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    Can you please tell me how to get 9-10 marks on this judical precedent question.

    What does ratio decidendi and obiter dicta mean?

    Here's my responce. Can you please read it and tell me what else i have to put in. Thanks.

    Ratio decidendi is the legal reason for the judge’s decision, which in the case for the higher courts has to be followed by lower courts; therefore, ratio forms a binding precedent. The case of Brown is an example of ratio as the ratio that was formed was that you can’t consent to have pain for sexual pleasure. Another example of ratio is R v Harris and Harris where two parents were found guilty of the manslaughter of their daughter after refusing to allow doctors to treat her diabetes with insulin. The ratio that was formed was that parents have a duty to act to care for their children.
    Obiter dicta mean “other things said by the way” that does not form the legal reason for the decision, therefore forming a persuasive precedent. This was shown in the Wilson case where the obiter was formed from the ratio in the Brown case.
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    obi wan kanobi
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    (Original post by ********)
    Can you please tell me how to get 9-10 marks on this judical precedent question.

    What does ratio decidendi and obiter dicta mean?

    Here's my responce. Can you please read it and tell me what else i have to put in. Thanks.

    Ratio decidendi is the legal reason for the judge’s decision, which in the case for the higher courts has to be followed by lower courts; therefore, ratio forms a binding precedent. The case of Brown is an example of ratio as the ratio that was formed was that you can’t consent to have pain for sexual pleasure. Another example of ratio is R v Harris and Harris where two parents were found guilty of the manslaughter of their daughter after refusing to allow doctors to treat her diabetes with insulin. The ratio that was formed was that parents have a duty to act to care for their children.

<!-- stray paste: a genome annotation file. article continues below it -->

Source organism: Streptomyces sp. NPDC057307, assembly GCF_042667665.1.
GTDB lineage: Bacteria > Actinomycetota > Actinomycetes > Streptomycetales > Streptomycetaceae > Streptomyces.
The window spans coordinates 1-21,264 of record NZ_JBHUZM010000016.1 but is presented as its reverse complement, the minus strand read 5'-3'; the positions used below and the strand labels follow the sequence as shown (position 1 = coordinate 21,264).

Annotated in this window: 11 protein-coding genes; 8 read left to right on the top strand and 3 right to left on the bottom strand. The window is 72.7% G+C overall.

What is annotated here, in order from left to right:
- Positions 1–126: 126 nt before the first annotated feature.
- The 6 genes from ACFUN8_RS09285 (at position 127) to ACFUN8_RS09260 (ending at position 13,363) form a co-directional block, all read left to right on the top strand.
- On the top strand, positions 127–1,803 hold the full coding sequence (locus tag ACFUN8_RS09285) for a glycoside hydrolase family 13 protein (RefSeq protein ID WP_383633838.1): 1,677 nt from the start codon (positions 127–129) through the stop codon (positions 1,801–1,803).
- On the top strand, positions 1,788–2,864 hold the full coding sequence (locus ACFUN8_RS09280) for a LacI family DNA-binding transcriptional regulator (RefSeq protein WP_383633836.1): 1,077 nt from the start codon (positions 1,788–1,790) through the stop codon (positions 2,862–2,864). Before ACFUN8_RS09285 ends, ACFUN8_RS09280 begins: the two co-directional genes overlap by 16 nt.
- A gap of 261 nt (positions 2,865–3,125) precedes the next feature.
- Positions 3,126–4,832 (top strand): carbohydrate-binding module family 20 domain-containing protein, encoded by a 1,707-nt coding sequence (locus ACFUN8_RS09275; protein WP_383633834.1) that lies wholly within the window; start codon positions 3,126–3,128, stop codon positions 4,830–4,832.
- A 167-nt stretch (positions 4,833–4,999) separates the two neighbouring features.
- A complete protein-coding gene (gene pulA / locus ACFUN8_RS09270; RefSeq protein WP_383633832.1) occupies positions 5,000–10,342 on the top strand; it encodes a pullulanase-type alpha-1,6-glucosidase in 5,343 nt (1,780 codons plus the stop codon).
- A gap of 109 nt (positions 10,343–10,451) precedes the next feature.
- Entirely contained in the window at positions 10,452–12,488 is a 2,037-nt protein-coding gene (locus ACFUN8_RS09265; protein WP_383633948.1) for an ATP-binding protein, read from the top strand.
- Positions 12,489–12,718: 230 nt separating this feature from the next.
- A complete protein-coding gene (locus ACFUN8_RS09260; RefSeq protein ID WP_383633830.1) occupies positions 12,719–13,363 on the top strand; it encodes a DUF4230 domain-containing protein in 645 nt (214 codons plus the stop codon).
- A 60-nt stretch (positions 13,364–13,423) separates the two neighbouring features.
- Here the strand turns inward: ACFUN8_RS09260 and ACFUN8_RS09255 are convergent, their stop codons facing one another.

Obiter dicta mean “other things said by the way” that does not form the legal reason for the decision, therefore forming a persuasive precedent. This was shown in the Wilson case where the obiter was formed from the ratio in the Brown case.
    I'm not sure you've understood ratio properly. "You can't consent to have pain for sexual pleasure" isn't a legal reason--it's a statement. That was the decision. The legal reasoning is somewhat different. Why did the court rule that consent wasn't a defence for injuries inflicted in the course of sadomasochistic sex? That's the ratio. The order of precedent point could probably be expressed more clearly--the Supreme Court/House of Lords binds the Court of Appeal, the Court of Appeal is (usually) bound to follow its own decisions, and the lower courts must follow the Court of Appeal.

    Obiter dicta aren't precedent--they are persuasive authority, but they do not bind any court.
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    ^ What JJarvis said.

    I add that your analysis of R v Brown is wrong. It does not say that you can't consent to pain for sexual pleasure. It says you can't consent to grievous bodily harm. You can still consent to less serious forms of pain for sexual pleasure. For clarity, the ratio of Brown is "you can't consent to greivous bodily harm".
 
 
 
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